Concern raised over falling detective numbers within the gardaí

Fianna Fáil spokesperson on justice Jim O'Callaghan says it is "simply inexcusable" that detective numbers are dropping as gangland crime increases

Concern raised over falling detective numbers within the gardaí

File photo Jim O'Callaghan, Fianna Fáil spokesperson on justice, 19/4/2016. Image: RollingNews

Concern has been raised over the falling number of detectives within an Garda Síochána as the force continues to combat a rise in organised crime in major cities.

Fianna Fáil’s spokesperson on justice, Jim O’Callaghan said that according to information obtained through a Parliamentary Question the “number of detectives assigned to An Garda Síochána continues to decrease despite a high level of undetected and unreported crime in some areas.”

“In October just passed, there were just 804 detectives in the force, an 11% drop since May 2015 when there were almost 100 more detectives on the streets,” said Deputy O’Callaghan.

“The decreases throughout divisions appear to have accelerated in 2016, with 70 detective positions being lost since last May.”

The most recent CSO garda recorded crime statistics - recorded in 2014 and released last month - have shown a drop in crime detection rates across a number of categories when compared with 2010.

Some of the sharpest falls were recorded in serious crime categories including sexual offences - down 18% - weapons and explosives offences - down 40% - controlled drug offences - down 20% - and homicide offences - down 10%.

Deputy O’Callaghan said Dublin has “taken a dramatic hit” in garda detective numbers with a 15% drop over the past 18 months while its western division - which includes  Tallaght and Clondalkin – is down 20%.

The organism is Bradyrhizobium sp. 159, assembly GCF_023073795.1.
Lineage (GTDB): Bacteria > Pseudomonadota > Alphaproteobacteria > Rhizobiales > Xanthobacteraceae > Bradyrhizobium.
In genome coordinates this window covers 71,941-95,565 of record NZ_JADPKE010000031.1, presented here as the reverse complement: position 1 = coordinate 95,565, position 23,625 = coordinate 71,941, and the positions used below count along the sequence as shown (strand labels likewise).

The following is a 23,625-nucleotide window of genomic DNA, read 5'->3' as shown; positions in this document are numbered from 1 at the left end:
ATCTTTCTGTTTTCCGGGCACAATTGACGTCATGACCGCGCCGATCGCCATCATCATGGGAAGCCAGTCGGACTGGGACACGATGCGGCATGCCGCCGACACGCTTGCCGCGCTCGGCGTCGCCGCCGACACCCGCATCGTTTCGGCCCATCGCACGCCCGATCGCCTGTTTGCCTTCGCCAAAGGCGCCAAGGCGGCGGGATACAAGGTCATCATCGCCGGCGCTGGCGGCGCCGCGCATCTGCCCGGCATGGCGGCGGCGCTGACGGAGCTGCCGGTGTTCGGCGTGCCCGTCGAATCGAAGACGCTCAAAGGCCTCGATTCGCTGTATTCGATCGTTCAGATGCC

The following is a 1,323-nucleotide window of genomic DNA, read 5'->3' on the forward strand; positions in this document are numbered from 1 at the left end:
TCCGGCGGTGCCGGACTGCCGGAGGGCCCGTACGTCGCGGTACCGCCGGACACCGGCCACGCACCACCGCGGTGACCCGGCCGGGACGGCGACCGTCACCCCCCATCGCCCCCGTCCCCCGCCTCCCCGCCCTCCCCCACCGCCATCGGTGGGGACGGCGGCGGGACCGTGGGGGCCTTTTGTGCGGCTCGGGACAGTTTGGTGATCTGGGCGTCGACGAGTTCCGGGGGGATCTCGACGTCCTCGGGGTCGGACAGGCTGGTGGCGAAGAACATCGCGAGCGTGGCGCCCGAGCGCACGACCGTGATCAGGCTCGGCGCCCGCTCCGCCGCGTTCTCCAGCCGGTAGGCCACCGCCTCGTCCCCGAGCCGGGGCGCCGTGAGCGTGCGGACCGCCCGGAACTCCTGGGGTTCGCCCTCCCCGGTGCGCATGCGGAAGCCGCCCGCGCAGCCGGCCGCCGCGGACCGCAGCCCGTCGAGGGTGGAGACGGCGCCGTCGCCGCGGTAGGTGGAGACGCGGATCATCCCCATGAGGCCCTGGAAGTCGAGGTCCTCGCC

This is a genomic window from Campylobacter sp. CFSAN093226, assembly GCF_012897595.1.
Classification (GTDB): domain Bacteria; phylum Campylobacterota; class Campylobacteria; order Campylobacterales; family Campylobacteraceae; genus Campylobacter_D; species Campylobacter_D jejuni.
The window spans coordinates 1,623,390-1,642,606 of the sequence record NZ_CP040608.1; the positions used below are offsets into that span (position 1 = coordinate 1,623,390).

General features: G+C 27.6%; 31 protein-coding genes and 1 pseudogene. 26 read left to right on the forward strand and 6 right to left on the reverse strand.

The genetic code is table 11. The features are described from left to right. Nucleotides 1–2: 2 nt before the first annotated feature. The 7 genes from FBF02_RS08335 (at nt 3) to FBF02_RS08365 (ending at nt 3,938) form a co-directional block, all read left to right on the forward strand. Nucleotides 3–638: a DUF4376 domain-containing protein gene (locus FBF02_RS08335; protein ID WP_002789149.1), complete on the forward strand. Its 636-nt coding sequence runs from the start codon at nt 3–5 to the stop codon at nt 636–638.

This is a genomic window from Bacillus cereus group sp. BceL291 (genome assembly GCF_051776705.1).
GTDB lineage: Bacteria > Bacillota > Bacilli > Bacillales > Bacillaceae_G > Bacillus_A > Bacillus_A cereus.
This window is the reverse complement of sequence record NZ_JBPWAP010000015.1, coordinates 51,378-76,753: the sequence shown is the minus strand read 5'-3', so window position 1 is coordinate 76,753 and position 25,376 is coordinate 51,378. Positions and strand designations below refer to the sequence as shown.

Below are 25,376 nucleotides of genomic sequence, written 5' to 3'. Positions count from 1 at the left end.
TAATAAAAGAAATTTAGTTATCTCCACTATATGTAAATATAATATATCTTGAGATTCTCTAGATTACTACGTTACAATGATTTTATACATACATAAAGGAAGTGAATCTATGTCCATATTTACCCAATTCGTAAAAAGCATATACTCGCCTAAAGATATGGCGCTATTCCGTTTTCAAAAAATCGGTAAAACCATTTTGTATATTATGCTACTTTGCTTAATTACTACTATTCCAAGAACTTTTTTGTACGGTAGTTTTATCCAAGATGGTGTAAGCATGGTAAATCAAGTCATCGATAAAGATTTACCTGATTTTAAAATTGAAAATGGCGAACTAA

“It is simply inexcusable given the outbreak of violent gangland crime in our capital city, we do not have a greater number of detectives working across divisions to protect our communities,” he said.

Deputy O’Callaghan has urged the Minister for Justice to “increase the number of detectives on our streets” across the country.

“While all Gardaí play a crucial role in the detection and prevention of crime, communities affected by serious and often organised crime require the support of specialist detectives,” he said.

A spokesperson for the Department of Justice said garda detective numbers are an operational matter for an Garda Síochána with the force responsible for the distribution of resources provided through the department’s Policing Division.

A garda spokesperson said personnel assignments are continually monitored and reviewed based on “factors including population, crime trends and as the policing needs of each individual division dictates.”

“Such monitoring ensures that optimum use is made of Garda resources, and the best possible Garda service is provided to the general public,” he said.